After the National Cabinet released a Mandatory Code of Conduct (the Code) for commercial leases, the State and Territory Governments are announcing their implementation and legislation of the Code.
Updated October 2020
National Cabinet Code of Conduct overview
The Code of Conduct is mandatory for a commercial tenant who has an annual turnover of up to $50 million and is eligible for the Commonwealth Government’s JobKeeper programme, which means their turnover must have fallen by 30% or more. The Code of Conduct is currently being legislated by each state government separately.
The state legislation and regulations will give legal effect to the leasing principles within the National Code of Conduct. Landlords and tenants should ensure they comply with the Regulations and the leasing principles within the National Code of Conduct.
For tenants that do not have an impacted lease for the purposes of the relevant state legislation or Regulations, the National Cabinet Code of Conduct does state that “the principles of this Code should nevertheless apply in spirit to all leasing arrangements for affected businesses, having fair regard to the size and financial structure of those businesses”.
ShineWing Australia can assist landlords and tenants with:
Determining whether the Code of Conduct legislated by each State applies to a particular tenant (note that each State’s criteria is slightly different but broadly the tenant’s turnover should be less than $50 million and the tenant should be eligible for the JobKeeper payment); and
Assessment of reduction in tenants’ turnover and a proportionate reduction in rent; and
Turnover audit or review assurance services
Our summary of the Code is available here.
Click below to select a State or Territories update:
New South Wales
UPDATE: On 23 September 2020 the Premier announced that the Regulations would be extended until 31 December 2020, from the original expiry date of 25 October 2020. Eligible tenants will be able to apply for relief beyond 25 October but must re-establish eligibility, even if they have previously received rent relief. To re-establish eligibility, tenants will need to provide a statement and evidence to their landlord confirming that they meet the definition of an ‘impacted lessee’.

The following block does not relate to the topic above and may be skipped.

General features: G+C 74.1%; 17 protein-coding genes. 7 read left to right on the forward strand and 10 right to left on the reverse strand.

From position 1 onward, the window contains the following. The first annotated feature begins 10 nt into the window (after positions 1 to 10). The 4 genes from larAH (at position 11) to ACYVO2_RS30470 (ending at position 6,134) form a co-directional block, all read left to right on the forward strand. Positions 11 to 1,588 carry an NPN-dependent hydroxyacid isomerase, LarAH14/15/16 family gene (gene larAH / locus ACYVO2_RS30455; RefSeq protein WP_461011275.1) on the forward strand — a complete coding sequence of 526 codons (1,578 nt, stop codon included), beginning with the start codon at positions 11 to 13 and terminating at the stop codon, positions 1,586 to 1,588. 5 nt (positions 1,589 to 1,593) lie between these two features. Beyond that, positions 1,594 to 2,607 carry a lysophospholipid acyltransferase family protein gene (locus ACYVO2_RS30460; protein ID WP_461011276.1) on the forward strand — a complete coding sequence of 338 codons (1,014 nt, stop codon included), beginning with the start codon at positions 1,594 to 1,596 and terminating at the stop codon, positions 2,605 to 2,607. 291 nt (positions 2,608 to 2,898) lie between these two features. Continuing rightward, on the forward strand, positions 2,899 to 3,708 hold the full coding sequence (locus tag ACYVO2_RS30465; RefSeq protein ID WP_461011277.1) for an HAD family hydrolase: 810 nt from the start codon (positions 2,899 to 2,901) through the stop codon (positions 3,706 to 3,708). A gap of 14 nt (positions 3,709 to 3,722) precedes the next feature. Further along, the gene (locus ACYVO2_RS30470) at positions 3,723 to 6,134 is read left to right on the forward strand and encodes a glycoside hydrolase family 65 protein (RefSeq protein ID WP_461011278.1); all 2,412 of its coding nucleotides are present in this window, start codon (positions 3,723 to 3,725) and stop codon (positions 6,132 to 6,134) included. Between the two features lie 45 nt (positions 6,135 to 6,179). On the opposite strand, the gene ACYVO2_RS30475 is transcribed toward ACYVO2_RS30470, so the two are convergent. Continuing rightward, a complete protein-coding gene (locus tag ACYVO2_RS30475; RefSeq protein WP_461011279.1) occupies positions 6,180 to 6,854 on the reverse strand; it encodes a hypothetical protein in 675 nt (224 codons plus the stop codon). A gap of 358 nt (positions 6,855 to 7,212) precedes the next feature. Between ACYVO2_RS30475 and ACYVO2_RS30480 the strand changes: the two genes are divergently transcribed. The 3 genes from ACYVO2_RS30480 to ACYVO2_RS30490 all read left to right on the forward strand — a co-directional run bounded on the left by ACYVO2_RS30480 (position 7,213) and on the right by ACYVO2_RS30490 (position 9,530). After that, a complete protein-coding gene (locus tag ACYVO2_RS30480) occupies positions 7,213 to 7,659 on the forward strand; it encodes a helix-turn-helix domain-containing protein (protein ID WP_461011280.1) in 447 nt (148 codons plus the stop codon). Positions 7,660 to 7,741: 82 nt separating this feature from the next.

The New South Wales Governor released Retail and Other Commercial Leases (COVID-19) Regulation 2020 (referred to hereafter as the “Regulations”) on 24 April, which gives legal effect to the principles of the National Cabinet Code of Conduct.
The Regulations, as their title suggests, apply to both retail and other commercial leases. The prescribed period of application starts on 24 April 2020 and ends on 24 October 2020.
For the purposes of the Regulations, an “impacted lessee” is one who qualifies for the JobKeeper scheme and for the 2018-19 financial year, the following turnover (whichever is applicable) was less than $50 million:
If the lessee is a franchisee – the business conducted at the premises or land concerned
If the lessee is a corporation that is a member of a group – the turnover of the Group. Corporations constitute a group if they are related bodies corporate within the meaning of Corporations Act 2001
In any other case – the turnover of the business conducted by the lessee.
Turnover specifically includes that derived from internet sales. Turnover is not otherwise defined in the regulations. However the Retail Leases Act 1994 describes turnover for the purposes of Turnover Rent calculations. That description includes “gross takings, gross receipts, gross income and similar concepts” and excludes 13 other specific items, for example GST collected and delivery charges are excluded for this purpose.
Relate to up to 100% of the rent payable
Provide that at least 50% of the rent relief must be a waiver unless otherwise agreed.